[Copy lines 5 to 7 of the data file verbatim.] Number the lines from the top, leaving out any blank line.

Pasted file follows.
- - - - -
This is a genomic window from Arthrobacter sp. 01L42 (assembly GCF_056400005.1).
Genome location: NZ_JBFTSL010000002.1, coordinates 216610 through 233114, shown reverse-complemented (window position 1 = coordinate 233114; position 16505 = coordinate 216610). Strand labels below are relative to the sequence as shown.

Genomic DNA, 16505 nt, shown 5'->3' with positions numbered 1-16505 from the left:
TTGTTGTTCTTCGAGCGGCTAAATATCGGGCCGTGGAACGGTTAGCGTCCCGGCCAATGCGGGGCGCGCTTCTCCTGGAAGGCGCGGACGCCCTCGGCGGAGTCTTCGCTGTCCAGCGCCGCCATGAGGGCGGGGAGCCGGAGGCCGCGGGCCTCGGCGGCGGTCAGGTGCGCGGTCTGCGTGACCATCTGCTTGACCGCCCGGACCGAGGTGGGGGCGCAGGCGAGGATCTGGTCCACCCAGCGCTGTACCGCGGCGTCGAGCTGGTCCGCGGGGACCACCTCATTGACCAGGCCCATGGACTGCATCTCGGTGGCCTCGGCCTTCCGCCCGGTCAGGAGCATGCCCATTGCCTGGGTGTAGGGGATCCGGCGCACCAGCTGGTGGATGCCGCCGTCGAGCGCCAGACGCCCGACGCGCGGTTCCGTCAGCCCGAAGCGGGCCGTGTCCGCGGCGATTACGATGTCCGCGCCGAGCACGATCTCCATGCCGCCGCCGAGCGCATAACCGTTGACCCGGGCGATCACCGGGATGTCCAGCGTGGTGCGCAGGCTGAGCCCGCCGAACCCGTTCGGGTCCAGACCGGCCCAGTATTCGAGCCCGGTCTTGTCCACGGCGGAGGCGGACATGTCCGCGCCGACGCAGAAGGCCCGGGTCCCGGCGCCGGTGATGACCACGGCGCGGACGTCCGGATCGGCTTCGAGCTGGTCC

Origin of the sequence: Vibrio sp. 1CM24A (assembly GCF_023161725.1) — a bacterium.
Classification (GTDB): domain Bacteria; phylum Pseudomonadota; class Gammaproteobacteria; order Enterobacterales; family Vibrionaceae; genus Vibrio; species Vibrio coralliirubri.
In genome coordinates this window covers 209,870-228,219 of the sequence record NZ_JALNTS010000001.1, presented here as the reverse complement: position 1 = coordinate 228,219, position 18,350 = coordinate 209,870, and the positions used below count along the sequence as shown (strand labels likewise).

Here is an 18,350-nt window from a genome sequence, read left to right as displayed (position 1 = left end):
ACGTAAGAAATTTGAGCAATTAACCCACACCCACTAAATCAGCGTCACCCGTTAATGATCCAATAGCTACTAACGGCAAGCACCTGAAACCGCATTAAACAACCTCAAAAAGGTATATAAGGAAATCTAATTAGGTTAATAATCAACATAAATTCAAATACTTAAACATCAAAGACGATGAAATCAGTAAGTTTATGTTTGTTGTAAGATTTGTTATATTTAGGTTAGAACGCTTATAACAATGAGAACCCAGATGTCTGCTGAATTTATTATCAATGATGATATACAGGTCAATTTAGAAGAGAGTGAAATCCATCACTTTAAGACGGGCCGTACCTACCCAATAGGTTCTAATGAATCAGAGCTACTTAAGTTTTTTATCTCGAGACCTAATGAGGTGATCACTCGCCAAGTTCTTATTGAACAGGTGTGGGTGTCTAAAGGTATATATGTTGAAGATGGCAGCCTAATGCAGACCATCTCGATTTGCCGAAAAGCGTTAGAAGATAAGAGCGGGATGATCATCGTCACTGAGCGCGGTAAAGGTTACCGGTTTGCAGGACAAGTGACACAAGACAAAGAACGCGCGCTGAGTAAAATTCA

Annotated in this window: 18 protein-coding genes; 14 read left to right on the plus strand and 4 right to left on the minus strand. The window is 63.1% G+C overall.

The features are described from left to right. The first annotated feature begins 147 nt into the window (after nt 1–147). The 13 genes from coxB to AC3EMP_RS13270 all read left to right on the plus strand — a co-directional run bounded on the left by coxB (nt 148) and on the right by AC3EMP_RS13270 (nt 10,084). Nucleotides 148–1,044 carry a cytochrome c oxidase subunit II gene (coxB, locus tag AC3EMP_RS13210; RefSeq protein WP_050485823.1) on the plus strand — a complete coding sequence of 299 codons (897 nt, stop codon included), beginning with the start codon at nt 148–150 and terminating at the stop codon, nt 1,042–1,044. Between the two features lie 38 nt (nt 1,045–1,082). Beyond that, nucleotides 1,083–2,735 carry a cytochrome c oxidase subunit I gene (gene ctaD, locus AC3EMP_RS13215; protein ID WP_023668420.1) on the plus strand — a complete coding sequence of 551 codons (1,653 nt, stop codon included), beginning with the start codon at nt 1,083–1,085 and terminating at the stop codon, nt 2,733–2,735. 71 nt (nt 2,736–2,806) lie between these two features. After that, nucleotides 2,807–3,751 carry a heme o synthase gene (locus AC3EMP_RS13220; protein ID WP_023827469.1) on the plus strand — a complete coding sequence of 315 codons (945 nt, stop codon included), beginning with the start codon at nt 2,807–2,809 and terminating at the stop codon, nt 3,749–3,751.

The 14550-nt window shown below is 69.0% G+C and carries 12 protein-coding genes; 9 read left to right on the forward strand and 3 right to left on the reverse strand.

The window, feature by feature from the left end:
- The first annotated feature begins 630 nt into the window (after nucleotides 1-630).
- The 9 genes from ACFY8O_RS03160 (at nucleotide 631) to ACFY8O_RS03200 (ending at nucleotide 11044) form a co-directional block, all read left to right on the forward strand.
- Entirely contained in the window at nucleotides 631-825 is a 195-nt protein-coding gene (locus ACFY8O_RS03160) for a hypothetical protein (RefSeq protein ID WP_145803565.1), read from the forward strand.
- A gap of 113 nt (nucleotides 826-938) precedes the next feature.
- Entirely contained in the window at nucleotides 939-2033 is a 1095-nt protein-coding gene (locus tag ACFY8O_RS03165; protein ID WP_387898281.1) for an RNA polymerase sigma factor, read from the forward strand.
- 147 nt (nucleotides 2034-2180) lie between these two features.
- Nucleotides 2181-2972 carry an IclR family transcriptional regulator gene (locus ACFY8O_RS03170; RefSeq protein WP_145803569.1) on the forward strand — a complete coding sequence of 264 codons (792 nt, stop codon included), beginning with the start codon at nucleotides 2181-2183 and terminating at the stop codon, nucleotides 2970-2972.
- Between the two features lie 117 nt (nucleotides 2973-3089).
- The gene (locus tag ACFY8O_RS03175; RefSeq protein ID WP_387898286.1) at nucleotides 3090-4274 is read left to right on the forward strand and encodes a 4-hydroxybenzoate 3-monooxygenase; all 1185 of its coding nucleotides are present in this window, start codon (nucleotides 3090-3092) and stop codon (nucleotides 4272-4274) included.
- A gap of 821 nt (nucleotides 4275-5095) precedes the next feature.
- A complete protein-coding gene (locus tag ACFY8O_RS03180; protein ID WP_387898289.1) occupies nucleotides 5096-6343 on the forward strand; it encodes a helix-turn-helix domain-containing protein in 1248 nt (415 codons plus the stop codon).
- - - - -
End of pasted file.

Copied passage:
Origin of the sequence: Vibrio sp. 1CM24A (assembly GCF_023161725.1) — a bacterium.
Classification (GTDB): domain Bacteria; phylum Pseudomonadota; class Gammaproteobacteria; order Enterobacterales; family Vibrionaceae; genus Vibrio; species Vibrio coralliirubri.
In genome coordinates this window covers 209,870-228,219 of the sequence record NZ_JALNTS010000001.1, presented here as the reverse complement: position 1 = coordinate 228,219, position 18,350 = coordinate 209,870, and the positions used below count along the sequence as shown (strand labels likewise).